Articles on the Kosovo Conflict




Milosevic Is One Problem. National Denial Is the Other.
The New York Times
August 21, 1999

Opposition political parties have joined forces across Serbia in recent days in an effort to oust Slobodan Milosevic, the man who drove their country to ruin. As James Rubin, the State Department spokesman, put it, the Serbs are realizing they would be better off "if an indicted war criminal were no longer the President of Yugoslavia."  But if anyone thinks the demonstrations across Serbia finally amount to a national day of reckoning, think again. The thousands of Serbs marching through the streets are not calling for Mr. Milosevic's resignation because his forces executed or expelled hundreds of thousands of Albanians in Kosovo. No, the protesters are angry with Mr. Milosevic because he has driven Yugoslavia's economy into the ground. They are angry that he turned their country into a pariah nation. Yet, perhaps most telling, they are angry with him not because he fought wars in Kosovo, Bosnia and Croatia but because he lost them.

The United States has vowed, rightly, not to give any economic aid to Serbia so long as Mr. Milosevic is in power. It has also indicated that once he is gone, aid could flow into Serbia the way it's flowing into the rest of the Balkans. The deal seems to be: force out your President and you will no longer have to live in poverty.

Robert Gelbard, the United States envoy to the Balkans, has met with top Serbian opposition figures -- who are constantly squabbling with one another -- to encourage them to work together to get rid of Mr. Milosevic. As an incentive, Washington has pledged $10 million this year, and more in the next two years, to support "democratic" opposition in Serbia.

This policy seems sound enough, except for one problem: the opposition in Serbia has consistently supported the very policies the United States finds so objectionable in Mr. Milosevic. With the exception of the Civic Alliance, a party that's so unpopular it traditionally gets less than 5 percent of the vote, none of the opposition parties have condemned the mass killings and expulsions that Serbs carried out against Albanians in Kosovo. Nor did they ever condemn the ethnic cleansing of Bosnia, the shelling of Sarajevo or the leveling of Vukovar.

Vuk Draskovic, the leader of the Serbian Renewal Movement, the most popular opposition party in Serbia, is an avowed nationalist who once led a band of paramilitaries. He has condemned Mr. Milosevic for failing to create "greater Serbia," and when asked recently about atrocities committed in Kosovo, he claimed that both Serbs and Albanians are victims but that the Serbs are "greater victims."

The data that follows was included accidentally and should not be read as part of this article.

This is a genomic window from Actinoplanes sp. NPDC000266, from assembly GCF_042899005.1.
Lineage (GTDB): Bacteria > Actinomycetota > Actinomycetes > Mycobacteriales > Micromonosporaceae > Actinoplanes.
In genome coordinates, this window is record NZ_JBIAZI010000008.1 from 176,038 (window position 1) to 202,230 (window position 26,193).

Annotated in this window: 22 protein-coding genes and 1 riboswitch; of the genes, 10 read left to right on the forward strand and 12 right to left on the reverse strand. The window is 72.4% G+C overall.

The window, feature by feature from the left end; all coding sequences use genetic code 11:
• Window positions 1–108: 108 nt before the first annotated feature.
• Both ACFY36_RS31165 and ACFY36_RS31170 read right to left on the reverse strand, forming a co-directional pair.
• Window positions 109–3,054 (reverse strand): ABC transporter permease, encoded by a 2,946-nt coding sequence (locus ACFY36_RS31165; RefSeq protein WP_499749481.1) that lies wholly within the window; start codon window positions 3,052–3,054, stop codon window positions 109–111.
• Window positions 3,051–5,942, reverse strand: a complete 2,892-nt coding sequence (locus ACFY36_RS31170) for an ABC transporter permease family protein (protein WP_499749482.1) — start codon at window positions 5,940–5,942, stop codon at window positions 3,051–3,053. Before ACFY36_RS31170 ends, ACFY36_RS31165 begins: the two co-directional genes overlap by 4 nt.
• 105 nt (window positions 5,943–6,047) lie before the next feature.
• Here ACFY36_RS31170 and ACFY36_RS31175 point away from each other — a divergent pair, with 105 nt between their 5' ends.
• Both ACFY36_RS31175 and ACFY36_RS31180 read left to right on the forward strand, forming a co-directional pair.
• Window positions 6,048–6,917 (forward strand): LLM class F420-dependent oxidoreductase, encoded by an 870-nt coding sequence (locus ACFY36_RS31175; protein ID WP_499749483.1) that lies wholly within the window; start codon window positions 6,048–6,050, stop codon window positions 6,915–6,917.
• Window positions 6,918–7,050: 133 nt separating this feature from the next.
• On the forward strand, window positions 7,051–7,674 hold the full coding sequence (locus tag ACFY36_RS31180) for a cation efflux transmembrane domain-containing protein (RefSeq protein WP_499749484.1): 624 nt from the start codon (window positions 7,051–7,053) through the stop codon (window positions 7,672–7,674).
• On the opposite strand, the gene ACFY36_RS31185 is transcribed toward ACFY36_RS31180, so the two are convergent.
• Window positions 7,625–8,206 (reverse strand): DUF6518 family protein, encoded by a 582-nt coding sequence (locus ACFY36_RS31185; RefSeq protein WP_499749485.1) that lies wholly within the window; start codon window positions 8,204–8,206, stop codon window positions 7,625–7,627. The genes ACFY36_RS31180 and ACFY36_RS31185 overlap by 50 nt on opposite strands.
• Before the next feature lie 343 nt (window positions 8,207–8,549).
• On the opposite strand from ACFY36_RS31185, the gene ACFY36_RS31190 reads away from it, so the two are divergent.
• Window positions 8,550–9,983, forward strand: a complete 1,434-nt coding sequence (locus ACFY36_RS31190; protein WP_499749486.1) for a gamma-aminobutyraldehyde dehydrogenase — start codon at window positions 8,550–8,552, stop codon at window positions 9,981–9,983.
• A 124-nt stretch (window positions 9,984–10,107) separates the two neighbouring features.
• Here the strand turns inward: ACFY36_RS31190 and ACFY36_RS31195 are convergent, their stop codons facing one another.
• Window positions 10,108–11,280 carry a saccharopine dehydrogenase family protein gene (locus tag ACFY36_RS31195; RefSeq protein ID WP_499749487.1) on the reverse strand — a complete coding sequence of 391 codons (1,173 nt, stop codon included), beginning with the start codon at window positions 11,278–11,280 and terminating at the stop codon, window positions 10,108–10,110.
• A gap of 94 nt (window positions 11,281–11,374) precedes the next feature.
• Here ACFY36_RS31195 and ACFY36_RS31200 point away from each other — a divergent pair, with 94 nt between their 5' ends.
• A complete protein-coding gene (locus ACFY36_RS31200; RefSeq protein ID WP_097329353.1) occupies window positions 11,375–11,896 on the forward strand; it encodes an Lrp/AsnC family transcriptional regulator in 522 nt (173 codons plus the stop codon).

Zoran Djindjic, the leader of the Serbian Democratic Party, Serbia's second most popular opposition party, has been a fervent supporter of Serbian ethnic cleansing. After Mr. Milosevic was forced by the West to cut ties with Bosnian Serb ultranationalist leaders, Mr. Djindjic continued to cultivate them.

Given such views, it's clear that simply toppling Mr. Milosevic will not bring the changes the West would like to see. What the West wants, and what Serbia needs, is an acknowledgment.

For whatever reason, Serbian society is in collective denial about the atrocities committed by Serbian forces. It needs to face up to its crimes. Serbs need to learn the truth and admit their wrongs before they can escape their shame, rebuild their nation and rejoin Europe. Yet, so far, the Serbian Orthodox Church is the only major institution that has condemned the killing in Kosovo.

The United States and its NATO allies are in a position to force the issue. Both Mr. Draskovic and Mr. Djindjic have stated they want to re-establish contacts with the West and lead Serbia out of isolation. And both are politicians who have been known to opportunistically change their views. Washington should make all aid to the political opposition in Serbia contingent on acknowledging Serbian atrocities in Kosovo, Bosnia and Croatia -- for instance, political leaders should
talk about them when they address rallies and encourage debate in the news media.

Some may say it's too early to start a national debate about war crimes in Serbia. They may argue that addressing the atrocities now would split the opposition and that it's best to get rid of Mr. Milosevic first, then deal with the issue. But what's the point of getting rid of one leader because of his genocidal policies and replacing him with another who supports those policies?

Since 1991, Serbian military and paramilitary forces have killed an estimated 10,000 Albanians and 150,000 Muslims and Croats. They have expelled more than three million people from their homes, leveled every mosque in Serbian-controlled Bosnia, held United Nations soldiers hostage and systematically blocked deliveries of humanitarian aid to civilians. It's high time to address these truths in Serbia. Once Mr. Milosevic is out of power and the economic aid is flowing in, Washington will have lost its leverage over Serbia's reckoning.

Stacy Sullivan is a consultant at the Carr Center for Human Rights Policy at Harvard.


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